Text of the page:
How are you going to present your school for Sixth Form recruitment? Have you thought of using a traditional marketing approach to promote your school?
Students in years 10 and 11 are aware that they have options and are keen to exercise their right to choose. Students don’t make their choices in isolation, parents also have an influence and need to be targeted and engaged by schools’ sixth forms. And all schools state, independent and FE colleges are now competing against each other.
The schools that are most successful in recruiting for sixth form are those who are listening to students and parents, addressing concerns and aspirations head on, and responding to what students really want.
Look through many sixth form brochures, the school often leads on academic achievement being the reason their sixth form was chosen, then read the comments from the sixth formers themselves – how many mention academic achievement as the reason they chose or enjoy their particular sixth form. There’s often a big disconnect.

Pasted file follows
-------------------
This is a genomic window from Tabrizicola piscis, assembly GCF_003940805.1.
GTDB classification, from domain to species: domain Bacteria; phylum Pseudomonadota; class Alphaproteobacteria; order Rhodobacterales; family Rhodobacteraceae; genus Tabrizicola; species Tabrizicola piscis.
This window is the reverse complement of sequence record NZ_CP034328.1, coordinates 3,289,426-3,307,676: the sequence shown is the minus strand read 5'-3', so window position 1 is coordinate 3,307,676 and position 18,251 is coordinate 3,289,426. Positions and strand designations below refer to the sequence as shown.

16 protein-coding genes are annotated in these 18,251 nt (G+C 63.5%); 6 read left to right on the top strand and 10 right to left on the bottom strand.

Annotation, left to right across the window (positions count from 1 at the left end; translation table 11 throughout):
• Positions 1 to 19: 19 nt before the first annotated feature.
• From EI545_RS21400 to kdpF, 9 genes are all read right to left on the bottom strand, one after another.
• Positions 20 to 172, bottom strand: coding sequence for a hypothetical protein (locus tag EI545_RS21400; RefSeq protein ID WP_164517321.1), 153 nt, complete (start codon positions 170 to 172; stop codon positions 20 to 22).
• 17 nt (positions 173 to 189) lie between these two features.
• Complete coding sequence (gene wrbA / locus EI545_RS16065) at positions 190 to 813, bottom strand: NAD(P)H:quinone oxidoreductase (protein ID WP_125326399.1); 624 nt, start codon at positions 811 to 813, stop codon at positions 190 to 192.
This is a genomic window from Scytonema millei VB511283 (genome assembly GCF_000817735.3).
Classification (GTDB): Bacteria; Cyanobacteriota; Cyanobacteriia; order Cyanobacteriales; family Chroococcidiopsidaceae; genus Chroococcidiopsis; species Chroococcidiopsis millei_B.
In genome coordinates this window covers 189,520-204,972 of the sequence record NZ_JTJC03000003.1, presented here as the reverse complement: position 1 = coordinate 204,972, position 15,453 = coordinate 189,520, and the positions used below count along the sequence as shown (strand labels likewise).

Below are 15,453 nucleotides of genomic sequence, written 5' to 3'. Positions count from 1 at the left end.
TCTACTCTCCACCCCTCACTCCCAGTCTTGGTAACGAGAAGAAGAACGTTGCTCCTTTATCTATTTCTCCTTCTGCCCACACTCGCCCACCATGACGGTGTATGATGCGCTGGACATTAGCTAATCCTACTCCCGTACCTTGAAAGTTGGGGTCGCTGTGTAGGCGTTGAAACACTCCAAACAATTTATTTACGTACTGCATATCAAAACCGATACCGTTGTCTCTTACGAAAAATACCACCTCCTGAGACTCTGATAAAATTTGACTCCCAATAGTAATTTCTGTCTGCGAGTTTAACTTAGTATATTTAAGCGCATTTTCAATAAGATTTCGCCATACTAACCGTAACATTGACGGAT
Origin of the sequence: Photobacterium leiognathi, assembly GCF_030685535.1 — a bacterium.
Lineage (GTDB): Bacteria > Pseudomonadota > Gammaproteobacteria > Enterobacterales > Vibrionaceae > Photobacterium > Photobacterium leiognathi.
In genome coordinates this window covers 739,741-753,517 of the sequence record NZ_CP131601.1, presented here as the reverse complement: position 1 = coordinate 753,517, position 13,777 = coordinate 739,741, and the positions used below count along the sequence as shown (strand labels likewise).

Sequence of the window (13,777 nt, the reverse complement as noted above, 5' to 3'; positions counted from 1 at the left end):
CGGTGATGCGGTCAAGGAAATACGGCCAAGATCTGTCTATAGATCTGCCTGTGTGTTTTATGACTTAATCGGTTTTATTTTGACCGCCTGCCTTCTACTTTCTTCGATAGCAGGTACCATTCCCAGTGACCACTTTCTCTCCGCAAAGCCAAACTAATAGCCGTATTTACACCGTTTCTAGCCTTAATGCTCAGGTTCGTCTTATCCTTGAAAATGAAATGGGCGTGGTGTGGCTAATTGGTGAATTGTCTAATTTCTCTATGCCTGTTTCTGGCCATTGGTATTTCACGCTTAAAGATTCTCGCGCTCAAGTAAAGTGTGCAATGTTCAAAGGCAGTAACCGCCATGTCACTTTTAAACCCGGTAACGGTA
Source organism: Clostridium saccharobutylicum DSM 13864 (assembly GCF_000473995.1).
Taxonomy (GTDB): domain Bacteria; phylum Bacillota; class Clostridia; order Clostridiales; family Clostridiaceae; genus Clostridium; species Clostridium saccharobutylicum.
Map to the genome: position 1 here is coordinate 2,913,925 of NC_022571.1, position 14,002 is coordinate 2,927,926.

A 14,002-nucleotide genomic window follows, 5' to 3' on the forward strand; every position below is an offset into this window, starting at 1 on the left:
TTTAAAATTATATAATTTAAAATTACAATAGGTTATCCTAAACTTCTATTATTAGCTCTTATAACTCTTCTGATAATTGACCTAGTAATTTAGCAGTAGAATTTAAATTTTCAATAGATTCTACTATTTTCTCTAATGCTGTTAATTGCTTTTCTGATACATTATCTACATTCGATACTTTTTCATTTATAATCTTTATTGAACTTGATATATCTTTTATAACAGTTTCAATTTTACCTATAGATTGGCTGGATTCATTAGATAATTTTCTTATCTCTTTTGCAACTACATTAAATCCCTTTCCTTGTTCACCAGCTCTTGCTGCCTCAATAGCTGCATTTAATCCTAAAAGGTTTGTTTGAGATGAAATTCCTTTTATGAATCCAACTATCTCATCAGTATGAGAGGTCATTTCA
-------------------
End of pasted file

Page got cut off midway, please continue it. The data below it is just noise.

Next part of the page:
So, how to promote your sixth form to students and parents? The first step is to work out how you are different to other schools – and market yourself on your strengths. This is where traditional market research comes into its own:
Who are your competitors?
Look through their marketing material (websites, brochures, adverts) – what are they promoting as their strengths? Is it academic progress, their facilities, pastoral support, extra-curricular activity or something else?
Are any of them marketing themselves really well; is there anything you can learn from them?
Do you have any different strengths to your competitors that you can focus on, or if you have similar strengths what would you say to prospective parents to convince them that your school is better?
Talk to Your Students
Carry out focus groups and interviews early and encourage honesty. Ask them to suggest a ‘top five’ of what they’d like to see in your Sixth Form and find out how they are researching alternatives. Is there a particular media influencing their choices, some schools are levering social media, online blogs, videos from sixth formers. You can use the same media to recruit students from other schools.